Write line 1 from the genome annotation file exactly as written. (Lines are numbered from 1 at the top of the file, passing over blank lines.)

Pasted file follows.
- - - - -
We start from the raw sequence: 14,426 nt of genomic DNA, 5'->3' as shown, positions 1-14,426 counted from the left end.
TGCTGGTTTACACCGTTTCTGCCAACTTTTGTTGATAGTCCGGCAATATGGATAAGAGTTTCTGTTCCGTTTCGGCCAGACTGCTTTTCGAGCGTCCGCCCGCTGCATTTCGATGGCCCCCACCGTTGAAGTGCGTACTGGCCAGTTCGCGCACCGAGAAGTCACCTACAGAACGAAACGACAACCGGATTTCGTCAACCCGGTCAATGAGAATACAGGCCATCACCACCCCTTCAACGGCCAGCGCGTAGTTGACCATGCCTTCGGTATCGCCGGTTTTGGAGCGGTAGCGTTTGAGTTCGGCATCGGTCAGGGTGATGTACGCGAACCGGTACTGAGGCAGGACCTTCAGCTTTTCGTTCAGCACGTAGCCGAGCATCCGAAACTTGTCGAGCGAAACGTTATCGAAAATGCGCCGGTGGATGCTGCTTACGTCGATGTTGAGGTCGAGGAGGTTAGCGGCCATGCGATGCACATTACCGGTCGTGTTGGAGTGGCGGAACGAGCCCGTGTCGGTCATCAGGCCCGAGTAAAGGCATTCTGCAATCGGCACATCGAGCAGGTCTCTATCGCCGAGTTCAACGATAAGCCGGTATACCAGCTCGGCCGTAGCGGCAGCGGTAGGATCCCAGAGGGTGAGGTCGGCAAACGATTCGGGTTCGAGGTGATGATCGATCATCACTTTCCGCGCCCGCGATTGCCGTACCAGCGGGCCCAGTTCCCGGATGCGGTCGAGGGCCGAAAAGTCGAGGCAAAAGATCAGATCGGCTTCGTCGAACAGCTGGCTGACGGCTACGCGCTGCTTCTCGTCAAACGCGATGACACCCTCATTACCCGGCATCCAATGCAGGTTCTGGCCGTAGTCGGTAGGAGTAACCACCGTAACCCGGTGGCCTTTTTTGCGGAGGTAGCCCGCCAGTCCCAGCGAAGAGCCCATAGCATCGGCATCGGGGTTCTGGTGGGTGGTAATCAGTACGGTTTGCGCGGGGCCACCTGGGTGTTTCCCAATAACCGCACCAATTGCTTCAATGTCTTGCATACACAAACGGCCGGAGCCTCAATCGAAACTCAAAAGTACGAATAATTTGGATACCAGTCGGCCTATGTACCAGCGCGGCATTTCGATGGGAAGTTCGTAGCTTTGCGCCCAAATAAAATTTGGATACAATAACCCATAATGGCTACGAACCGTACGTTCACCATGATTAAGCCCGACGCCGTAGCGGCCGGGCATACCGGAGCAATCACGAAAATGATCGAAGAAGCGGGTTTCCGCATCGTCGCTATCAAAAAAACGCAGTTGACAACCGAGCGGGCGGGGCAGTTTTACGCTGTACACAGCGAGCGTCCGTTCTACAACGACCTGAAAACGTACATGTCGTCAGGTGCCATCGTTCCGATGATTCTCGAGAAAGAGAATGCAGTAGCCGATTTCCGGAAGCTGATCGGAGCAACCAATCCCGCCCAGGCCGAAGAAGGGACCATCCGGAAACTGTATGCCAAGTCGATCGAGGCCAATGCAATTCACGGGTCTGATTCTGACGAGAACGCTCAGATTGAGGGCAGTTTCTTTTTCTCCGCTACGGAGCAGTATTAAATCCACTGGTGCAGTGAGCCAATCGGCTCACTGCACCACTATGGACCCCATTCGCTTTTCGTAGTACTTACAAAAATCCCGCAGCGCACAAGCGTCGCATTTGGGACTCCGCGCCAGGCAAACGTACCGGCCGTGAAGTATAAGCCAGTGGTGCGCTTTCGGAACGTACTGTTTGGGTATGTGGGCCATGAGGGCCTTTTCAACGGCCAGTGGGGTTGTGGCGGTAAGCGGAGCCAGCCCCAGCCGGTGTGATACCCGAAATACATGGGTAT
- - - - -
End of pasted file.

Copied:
We start from the raw sequence: 14,426 nt of genomic DNA, 5'->3' as shown, positions 1-14,426 counted from the left end.